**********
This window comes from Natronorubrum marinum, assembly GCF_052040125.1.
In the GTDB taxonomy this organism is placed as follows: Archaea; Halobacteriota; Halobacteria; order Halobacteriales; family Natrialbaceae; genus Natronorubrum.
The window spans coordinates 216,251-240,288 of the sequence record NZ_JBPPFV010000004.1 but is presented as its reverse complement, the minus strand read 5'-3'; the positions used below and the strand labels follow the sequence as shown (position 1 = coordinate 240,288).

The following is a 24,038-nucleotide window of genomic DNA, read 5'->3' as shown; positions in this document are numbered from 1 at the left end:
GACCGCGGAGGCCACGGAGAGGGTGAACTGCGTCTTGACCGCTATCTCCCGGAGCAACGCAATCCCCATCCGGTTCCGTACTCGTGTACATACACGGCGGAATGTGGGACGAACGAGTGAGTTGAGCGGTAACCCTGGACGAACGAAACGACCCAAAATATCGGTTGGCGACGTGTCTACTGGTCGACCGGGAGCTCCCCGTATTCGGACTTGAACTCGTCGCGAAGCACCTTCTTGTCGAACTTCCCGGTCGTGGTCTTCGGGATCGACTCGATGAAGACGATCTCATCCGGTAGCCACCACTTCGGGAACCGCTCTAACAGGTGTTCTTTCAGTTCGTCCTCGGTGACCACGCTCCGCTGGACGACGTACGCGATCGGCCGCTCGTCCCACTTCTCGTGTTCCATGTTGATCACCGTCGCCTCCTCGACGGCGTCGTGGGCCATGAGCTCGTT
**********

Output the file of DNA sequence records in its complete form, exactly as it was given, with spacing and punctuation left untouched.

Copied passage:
This window comes from Natronorubrum marinum, assembly GCF_052040125.1.
In the GTDB taxonomy this organism is placed as follows: Archaea; Halobacteriota; Halobacteria; order Halobacteriales; family Natrialbaceae; genus Natronorubrum.
The window spans coordinates 216,251-240,288 of the sequence record NZ_JBPPFV010000004.1 but is presented as its reverse complement, the minus strand read 5'-3'; the positions used below and the strand labels follow the sequence as shown (position 1 = coordinate 240,288).

The following is a 24,038-nucleotide window of genomic DNA, read 5'->3' as shown; positions in this document are numbered from 1 at the left end:
GACCGCGGAGGCCACGGAGAGGGTGAACTGCGTCTTGACCGCTATCTCCCGGAGCAACGCAATCCCCATCCGGTTCCGTACTCGTGTACATACACGGCGGAATGTGGGACGAACGAGTGAGTTGAGCGGTAACCCTGGACGAACGAAACGACCCAAAATATCGGTTGGCGACGTGTCTACTGGTCGACCGGGAGCTCCCCGTATTCGGACTTGAACTCGTCGCGAAGCACCTTCTTGTCGAACTTCCCGGTCGTGGTCTTCGGGATCGACTCGATGAAGACGATCTCATCCGGTAGCCACCACTTCGGGAACCGCTCTAACAGGTGTTCTTTCAGTTCGTCCTCGGTGACCACGCTCCGCTGGACGACGTACGCGATCGGCCGCTCGTCCCACTTCTCGTGTTCCATGTTGATCACCGTCGCCTCCTCGACGGCGTCGTGGGCCATGAGCTCGTT